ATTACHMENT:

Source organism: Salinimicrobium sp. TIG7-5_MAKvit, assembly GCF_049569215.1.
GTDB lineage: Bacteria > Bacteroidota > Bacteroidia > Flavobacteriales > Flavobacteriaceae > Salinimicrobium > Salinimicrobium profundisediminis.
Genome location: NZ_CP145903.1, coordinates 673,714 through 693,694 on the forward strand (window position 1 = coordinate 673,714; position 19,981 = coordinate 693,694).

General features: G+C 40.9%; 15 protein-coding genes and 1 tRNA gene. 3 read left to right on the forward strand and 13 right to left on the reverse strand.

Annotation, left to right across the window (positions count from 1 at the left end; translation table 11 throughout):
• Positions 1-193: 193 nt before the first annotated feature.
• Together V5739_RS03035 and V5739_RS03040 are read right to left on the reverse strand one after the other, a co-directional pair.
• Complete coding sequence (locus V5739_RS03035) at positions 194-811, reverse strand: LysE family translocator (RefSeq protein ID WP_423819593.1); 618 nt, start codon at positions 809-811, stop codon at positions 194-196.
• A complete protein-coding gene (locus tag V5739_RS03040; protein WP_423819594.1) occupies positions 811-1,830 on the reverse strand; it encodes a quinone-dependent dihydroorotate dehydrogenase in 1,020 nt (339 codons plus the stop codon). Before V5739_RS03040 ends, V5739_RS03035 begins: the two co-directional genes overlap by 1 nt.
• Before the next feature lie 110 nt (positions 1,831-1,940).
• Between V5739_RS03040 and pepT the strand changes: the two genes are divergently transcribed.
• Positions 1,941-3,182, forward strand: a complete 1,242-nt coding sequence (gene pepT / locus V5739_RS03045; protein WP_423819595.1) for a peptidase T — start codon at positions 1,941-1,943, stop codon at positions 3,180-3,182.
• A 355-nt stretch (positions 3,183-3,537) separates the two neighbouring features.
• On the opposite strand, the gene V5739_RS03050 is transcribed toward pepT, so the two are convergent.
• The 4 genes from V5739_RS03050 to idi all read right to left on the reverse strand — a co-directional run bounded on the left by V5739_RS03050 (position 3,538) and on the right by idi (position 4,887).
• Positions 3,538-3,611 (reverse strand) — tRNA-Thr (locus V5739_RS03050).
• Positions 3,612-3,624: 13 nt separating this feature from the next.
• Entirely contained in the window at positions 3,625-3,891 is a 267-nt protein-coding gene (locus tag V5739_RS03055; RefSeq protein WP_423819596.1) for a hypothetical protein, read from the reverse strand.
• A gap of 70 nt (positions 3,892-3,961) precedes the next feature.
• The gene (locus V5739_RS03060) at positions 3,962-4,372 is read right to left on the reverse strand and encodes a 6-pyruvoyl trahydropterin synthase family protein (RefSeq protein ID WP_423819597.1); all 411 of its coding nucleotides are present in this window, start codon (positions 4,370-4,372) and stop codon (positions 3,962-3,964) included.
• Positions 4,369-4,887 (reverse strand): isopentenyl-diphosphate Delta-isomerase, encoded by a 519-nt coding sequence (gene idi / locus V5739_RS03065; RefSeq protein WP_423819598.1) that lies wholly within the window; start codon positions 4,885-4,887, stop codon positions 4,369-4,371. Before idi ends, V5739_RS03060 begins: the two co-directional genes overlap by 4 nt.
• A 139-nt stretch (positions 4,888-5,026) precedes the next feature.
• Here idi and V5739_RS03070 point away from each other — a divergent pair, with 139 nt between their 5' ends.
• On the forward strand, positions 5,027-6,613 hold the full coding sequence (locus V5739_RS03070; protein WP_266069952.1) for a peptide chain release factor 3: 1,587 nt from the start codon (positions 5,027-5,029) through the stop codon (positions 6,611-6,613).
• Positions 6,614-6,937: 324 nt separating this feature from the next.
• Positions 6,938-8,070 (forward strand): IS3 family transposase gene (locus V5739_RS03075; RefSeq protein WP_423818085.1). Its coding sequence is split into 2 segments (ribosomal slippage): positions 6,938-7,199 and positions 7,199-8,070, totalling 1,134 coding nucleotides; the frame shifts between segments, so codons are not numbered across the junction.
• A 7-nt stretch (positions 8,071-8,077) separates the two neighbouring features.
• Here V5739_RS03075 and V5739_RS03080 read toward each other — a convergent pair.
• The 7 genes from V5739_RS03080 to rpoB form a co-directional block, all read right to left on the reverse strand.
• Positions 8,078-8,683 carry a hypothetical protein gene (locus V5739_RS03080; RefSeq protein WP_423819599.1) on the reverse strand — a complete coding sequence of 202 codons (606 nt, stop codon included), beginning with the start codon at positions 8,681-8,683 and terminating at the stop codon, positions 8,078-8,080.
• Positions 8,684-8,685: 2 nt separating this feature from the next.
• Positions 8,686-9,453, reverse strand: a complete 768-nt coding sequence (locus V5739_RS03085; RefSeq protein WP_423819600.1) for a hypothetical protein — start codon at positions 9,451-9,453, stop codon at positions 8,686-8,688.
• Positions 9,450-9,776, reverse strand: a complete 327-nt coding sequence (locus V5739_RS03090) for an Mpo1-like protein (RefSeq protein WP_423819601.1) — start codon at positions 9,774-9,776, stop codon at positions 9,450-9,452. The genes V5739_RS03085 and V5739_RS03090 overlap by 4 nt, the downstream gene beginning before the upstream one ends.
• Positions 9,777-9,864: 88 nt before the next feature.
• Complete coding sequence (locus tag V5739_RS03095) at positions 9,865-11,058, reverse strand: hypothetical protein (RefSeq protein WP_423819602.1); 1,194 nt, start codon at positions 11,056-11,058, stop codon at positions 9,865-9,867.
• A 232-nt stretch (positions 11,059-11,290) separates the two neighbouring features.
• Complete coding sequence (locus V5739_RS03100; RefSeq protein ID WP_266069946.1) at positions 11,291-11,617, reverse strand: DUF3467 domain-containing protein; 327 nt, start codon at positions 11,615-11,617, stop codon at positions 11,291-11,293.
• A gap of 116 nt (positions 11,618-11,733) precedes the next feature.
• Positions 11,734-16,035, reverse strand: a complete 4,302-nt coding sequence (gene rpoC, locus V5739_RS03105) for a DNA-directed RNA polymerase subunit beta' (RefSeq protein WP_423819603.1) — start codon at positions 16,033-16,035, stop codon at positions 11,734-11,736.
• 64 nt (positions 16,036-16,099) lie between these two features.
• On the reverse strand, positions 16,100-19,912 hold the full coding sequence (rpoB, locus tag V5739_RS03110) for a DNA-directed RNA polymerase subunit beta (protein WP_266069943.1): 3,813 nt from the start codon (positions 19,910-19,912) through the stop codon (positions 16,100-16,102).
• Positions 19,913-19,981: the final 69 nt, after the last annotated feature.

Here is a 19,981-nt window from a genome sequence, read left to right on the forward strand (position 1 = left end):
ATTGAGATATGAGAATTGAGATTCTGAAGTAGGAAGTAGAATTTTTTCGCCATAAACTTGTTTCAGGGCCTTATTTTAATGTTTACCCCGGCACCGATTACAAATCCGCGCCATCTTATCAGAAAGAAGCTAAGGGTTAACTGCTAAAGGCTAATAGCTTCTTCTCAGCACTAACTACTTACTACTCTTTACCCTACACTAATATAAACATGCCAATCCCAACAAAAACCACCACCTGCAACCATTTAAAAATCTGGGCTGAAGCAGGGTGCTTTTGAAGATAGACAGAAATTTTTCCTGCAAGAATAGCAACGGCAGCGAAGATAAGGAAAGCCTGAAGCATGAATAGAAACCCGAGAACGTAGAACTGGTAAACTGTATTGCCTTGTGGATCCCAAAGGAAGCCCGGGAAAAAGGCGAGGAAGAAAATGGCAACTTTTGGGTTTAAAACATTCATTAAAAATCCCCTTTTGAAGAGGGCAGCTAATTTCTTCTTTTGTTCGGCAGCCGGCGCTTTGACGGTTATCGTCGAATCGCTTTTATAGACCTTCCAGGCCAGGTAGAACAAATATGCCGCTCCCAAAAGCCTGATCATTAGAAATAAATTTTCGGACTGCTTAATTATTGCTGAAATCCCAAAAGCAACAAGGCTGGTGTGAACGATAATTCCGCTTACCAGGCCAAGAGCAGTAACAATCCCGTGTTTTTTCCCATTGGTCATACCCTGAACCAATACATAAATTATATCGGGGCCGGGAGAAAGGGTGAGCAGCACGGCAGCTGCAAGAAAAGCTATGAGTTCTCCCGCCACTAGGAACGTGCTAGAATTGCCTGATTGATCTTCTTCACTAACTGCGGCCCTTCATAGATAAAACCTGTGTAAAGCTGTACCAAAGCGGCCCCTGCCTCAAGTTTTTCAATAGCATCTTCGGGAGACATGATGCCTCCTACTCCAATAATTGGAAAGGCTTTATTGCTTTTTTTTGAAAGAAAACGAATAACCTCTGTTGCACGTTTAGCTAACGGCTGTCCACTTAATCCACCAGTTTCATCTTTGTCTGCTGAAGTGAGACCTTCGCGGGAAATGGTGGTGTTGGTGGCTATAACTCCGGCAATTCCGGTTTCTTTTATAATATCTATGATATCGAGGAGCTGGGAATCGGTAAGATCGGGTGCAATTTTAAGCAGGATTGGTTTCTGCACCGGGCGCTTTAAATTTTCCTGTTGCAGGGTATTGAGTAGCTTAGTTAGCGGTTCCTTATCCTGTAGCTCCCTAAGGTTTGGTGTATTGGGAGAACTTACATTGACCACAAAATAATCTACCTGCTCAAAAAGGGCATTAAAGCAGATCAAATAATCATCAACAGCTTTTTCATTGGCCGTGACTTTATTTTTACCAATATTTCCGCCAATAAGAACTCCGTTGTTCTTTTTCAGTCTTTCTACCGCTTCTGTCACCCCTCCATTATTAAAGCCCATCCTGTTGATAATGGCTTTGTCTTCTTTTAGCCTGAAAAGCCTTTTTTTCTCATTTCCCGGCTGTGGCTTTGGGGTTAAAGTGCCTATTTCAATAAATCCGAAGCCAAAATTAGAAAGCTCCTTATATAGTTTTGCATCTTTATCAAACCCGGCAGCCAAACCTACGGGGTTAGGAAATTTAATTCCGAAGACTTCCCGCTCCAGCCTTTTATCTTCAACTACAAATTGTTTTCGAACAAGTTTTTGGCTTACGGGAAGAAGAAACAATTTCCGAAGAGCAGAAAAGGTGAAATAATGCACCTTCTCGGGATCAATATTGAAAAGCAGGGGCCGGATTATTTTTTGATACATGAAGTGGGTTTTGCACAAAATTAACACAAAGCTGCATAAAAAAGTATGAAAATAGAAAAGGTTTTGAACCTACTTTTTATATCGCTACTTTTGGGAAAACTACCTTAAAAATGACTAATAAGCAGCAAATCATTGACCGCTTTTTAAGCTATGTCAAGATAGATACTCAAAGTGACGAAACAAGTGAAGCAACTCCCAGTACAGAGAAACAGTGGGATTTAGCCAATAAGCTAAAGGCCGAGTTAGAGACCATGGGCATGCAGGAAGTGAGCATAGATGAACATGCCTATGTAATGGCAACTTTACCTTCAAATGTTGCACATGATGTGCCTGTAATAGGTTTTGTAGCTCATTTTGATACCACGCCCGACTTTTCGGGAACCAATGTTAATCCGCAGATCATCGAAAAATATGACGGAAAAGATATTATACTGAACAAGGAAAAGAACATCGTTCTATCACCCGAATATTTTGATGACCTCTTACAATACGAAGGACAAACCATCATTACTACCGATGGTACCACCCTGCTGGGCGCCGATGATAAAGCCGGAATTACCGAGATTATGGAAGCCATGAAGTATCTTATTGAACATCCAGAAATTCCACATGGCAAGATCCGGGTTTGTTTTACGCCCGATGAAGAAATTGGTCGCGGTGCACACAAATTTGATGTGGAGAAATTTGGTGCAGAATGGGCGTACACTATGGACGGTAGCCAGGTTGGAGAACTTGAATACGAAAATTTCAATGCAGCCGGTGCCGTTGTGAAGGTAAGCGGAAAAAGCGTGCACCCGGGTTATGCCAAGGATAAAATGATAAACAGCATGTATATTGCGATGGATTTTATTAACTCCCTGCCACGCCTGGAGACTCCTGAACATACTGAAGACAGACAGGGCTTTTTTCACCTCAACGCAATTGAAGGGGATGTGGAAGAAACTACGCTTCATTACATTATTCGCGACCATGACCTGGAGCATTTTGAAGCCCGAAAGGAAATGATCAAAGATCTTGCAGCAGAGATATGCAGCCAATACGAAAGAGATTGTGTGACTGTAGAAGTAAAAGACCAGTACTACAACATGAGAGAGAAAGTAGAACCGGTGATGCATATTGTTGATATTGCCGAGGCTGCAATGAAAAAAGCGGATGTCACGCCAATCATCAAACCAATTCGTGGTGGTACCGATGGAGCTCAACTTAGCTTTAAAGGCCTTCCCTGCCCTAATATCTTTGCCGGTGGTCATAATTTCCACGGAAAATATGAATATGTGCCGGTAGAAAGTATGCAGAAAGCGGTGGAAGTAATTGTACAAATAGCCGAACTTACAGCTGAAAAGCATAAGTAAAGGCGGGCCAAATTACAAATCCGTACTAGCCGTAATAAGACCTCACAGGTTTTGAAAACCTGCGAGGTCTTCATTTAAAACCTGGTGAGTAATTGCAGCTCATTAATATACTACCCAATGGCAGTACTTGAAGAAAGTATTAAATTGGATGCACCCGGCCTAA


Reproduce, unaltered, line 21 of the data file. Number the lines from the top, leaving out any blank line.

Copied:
• Positions 4,369-4,887 (reverse strand): isopentenyl-diphosphate Delta-isomerase, encoded by a 519-nt coding sequence (gene idi / locus V5739_RS03065; RefSeq protein WP_423819598.1) that lies wholly within the window; start codon positions 4,885-4,887, stop codon positions 4,369-4,371. Before idi ends, V5739_RS03060 begins: the two co-directional genes overlap by 4 nt.